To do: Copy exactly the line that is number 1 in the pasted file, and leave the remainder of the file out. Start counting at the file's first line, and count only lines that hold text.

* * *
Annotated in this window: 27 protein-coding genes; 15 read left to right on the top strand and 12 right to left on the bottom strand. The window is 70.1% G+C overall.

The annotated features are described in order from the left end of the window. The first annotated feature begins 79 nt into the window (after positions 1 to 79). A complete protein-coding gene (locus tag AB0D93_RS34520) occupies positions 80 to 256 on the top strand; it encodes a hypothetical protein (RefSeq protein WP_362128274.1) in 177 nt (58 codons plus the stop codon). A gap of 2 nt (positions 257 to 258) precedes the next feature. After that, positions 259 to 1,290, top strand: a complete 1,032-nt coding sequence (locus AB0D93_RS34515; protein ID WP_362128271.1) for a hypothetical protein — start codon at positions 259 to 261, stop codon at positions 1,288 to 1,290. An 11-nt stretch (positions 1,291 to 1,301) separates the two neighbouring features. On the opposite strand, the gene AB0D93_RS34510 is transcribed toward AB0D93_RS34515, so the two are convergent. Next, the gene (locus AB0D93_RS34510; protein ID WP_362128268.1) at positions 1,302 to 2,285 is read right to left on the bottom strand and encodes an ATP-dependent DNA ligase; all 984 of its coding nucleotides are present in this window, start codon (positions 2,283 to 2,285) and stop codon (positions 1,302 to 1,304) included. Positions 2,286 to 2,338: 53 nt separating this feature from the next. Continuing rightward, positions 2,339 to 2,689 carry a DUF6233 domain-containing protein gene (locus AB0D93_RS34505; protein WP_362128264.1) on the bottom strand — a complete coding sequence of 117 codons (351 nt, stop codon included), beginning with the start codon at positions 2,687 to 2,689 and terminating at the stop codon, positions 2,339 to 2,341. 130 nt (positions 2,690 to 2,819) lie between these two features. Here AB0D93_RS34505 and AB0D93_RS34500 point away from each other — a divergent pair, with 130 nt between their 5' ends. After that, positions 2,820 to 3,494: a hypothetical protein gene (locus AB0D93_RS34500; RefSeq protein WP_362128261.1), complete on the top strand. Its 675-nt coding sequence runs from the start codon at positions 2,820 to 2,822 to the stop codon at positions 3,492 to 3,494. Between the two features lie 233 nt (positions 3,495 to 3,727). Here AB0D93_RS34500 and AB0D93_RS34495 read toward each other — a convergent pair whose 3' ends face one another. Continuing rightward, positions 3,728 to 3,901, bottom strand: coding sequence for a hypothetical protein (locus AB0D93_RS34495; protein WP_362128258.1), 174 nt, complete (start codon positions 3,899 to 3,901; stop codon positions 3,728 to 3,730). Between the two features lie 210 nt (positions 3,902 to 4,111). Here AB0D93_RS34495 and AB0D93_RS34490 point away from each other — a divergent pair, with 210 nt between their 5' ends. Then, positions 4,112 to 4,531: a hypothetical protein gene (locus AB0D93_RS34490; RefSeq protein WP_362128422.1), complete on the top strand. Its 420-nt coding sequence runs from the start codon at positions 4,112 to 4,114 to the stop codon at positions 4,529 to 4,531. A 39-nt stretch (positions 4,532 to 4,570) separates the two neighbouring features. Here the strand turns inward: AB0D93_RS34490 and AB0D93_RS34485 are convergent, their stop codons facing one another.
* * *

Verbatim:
Annotated in this window: 27 protein-coding genes; 15 read left to right on the top strand and 12 right to left on the bottom strand. The window is 70.1% G+C overall.